Comparison example 1-1 uses general Watt bath conditions. From Table 1 and FIG. 3, it is found that Examples 1-1 and 1-2 exhibit the film formation property equal to the Watt bath (Comparison example 1-1) with substantially 100% precipitating efficiency, and exhibit a better film thickness proportionality degree (in other words, film thickness controllability) with respect to the current density than Comparison example 1-1. That is, Examples 1-1 and 1-2 exhibit the film formation/control properties equal to or higher than the general Watt bath, and have the advantage of allowing plating to be applied with little variation with time, continuously and stably by the insoluble anode of the present invention. On the other hand, comparison examples 1-2 and 1-3 are poor in the film formation, film thickness controllability and current flow efficiency, compared to Examples 1-1 and 1-2.

EXAMPLE 2


Similarly to Example 1, electrolytic degreasing and acid cleaning are performed using 16.3 ?m thick rolled copper foil. As shown in Table 2, varying cobalt concentration in a plating solution, and using an insoluble platinum alloy anode plate, nickel-cobalt alloy plating is applied to this copper foil, to obtain copper foil with nickel-cobalt alloy plating of Examples 2-1 and 2-2, and comparison examples 2-1 and 2-2 applied thereto. The conditions other than the cobalt concentration are as follows: 140 g/L of nickel sulfate (nickel (II) sulfate hexahydrate: NiSO4.6H2O, product No. 148-01175, made by Wako Pure Chemical Industries, Ltd.); 20 g/L of sodium citrate (trisodium citrate dihydrate: Na3(C6H5O7).2H2O, product No. 26075-1201 made by JUNSEI CHEMICAL Co. Ltd.); 30 C. of solution temperature; pH of 3; 0.5-5 A/dm2 of current density; and 10 sec of treatment time.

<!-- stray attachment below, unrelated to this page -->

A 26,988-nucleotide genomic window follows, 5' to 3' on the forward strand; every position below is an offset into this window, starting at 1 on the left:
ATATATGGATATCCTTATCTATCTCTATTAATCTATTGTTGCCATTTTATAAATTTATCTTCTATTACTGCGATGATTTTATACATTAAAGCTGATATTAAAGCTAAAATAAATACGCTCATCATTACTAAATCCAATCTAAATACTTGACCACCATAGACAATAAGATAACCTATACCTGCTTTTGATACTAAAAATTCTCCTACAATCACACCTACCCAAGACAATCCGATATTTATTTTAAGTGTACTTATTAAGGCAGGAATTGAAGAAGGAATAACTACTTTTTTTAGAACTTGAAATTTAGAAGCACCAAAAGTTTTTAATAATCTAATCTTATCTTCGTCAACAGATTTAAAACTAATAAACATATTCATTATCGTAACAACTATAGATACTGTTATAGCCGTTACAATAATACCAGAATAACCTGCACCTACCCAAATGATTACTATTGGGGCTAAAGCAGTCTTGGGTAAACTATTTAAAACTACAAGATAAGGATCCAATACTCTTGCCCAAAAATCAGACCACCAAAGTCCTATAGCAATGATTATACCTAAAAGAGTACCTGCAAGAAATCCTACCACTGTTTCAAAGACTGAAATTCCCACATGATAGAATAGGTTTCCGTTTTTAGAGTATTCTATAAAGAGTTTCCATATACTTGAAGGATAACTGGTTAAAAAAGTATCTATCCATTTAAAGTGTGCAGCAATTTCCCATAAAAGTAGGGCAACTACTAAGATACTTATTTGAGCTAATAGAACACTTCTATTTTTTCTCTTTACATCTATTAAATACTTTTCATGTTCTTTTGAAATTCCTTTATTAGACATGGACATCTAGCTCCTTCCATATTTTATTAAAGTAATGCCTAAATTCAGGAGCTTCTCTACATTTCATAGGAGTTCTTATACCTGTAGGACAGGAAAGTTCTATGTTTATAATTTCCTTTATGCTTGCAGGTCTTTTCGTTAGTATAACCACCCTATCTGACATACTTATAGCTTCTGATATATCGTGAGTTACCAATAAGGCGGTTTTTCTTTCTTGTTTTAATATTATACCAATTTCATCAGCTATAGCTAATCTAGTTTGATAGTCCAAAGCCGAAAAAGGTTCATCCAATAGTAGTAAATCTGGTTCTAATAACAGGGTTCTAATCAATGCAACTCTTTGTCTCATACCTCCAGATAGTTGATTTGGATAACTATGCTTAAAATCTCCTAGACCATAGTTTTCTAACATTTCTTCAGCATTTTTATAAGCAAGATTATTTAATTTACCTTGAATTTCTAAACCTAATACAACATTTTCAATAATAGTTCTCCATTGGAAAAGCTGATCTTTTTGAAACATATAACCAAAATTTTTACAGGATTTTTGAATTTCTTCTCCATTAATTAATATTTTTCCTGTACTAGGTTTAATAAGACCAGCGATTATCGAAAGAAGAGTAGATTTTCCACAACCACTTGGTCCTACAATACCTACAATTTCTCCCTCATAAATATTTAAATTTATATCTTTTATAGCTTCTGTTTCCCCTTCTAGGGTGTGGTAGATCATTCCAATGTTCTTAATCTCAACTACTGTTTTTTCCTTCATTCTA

The precipitation ratio of nickel (Ni) and cobalt (Co) of the plating films obtained is measured with a scanning electron microscopy-energy dispersion X-ray analyzer (SEM-EDX, S-4300 made by Hitachi, Ltd., EMAX-300 by Horiba, Ltd., Acceleration voltage: 15 kV, Analyzed surface area: approx. 70100 ?m2). The results of measuring the cobalt precipitation ratio are shown in Table 2, and also in FIG. 4 as the relationship between the current density and the cobalt precipitation ratio.

TABLE 2 Relationship between cobalt concentration in the plating solution and cobalt precipitation ratio in the film Co con- Co precipitation centration in ratio (mass %) plating solution 0.5 A/ 1 Co/(Ni + Co) dm2 A/dm2 3 A/dm2 5 A/dm2 Example 2-1 0.20 89 84 72 60 Example 2-2 0.12 72 65 56 45 Comparison 0.10 69 59 40 27 example 2-1 Comparison 0.30 90 88 75 62 example 2-2